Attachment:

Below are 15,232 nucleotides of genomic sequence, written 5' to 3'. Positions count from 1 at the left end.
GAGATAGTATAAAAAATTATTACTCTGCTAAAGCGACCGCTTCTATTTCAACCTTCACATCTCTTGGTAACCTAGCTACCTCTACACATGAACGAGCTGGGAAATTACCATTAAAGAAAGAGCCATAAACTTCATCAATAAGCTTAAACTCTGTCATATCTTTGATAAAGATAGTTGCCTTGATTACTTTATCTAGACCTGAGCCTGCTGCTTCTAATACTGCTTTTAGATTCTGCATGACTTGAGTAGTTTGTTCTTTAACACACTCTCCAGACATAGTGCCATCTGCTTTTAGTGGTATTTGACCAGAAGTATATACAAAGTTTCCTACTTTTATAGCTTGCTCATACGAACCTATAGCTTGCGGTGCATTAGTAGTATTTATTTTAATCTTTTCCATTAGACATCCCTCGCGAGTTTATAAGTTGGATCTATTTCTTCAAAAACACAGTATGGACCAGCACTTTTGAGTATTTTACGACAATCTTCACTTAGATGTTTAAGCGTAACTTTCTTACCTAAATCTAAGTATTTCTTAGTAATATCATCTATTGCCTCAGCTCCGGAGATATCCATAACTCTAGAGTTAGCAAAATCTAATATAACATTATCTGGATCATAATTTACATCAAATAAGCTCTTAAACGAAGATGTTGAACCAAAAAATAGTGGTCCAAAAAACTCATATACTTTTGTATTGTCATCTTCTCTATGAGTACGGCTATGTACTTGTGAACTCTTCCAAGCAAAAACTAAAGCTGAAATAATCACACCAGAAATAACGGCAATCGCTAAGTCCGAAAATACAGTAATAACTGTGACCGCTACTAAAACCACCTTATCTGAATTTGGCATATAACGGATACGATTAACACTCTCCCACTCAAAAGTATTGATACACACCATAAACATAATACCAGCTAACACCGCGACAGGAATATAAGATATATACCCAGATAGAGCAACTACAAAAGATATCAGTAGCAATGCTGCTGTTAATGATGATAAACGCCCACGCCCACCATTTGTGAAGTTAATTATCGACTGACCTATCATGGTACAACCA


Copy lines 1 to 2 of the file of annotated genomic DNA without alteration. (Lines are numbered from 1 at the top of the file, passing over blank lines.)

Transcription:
Below are 15,232 nucleotides of genomic sequence, written 5' to 3'. Positions count from 1 at the left end.
GAGATAGTATAAAAAATTATTACTCTGCTAAAGCGACCGCTTCTATTTCAACCTTCACATCTCTTGGTAACCTAGCTACCTCTACACATGAACGAGCTGGGAAATTACCATTAAAGAAAGAGCCATAAACTTCATCAATAAGCTTAAACTCTGTCATATCTTTGATAAAGATAGTTGCCTTGATTACTTTATCTAGACCTGAGCCTGCTGCTTCTAATACTGCTTTTAGATTCTGCATGACTTGAGTAGTTTGTTCTTTAACACACTCTCCAGACATAGTGCCATCTGCTTTTAGTGGTATTTGACCAGAAGTATATACAAAGTTTCCTACTTTTATAGCTTGCTCATACGAACCTATAGCTTGCGGTGCATTAGTAGTATTTATTTTAATCTTTTCCATTAGACATCCCTCGCGAGTTTATAAGTTGGATCTATTTCTTCAAAAACACAGTATGGACCAGCACTTTTGAGTATTTTACGACAATCTTCACTTAGATGTTTAAGCGTAACTTTCTTACCTAAATCTAAGTATTTCTTAGTAATATCATCTATTGCCTCAGCTCCGGAGATATCCATAACTCTAGAGTTAGCAAAATCTAATATAACATTATCTGGATCATAATTTACATCAAATAAGCTCTTAAACGAAGATGTTGAACCAAAAAATAGTGGTCCAAAAAACTCATATACTTTTGTATTGTCATCTTCTCTATGAGTACGGCTATGTACTTGTGAACTCTTCCAAGCAAAAACTAAAGCTGAAATAATCACACCAGAAATAACGGCAATCGCTAAGTCCGAAAATACAGTAATAACTGTGACCGCTACTAAAACCACCTTATCTGAATTTGGCATATAACGGATACGATTAACACTCTCCCACTCAAAAGTATTGATACACACCATAAACATAATACCAGCTAACACCGCGACAGGAATATAAGATATATACCCAGATAGAGCAACTACAAAAGATATCAGTAGCAATGCTGCTGTTAATGATGATAAACGCCCACGCCCACCATTTGTGAAGTTAATTATCGACTGACCTATCATGGTACAACCA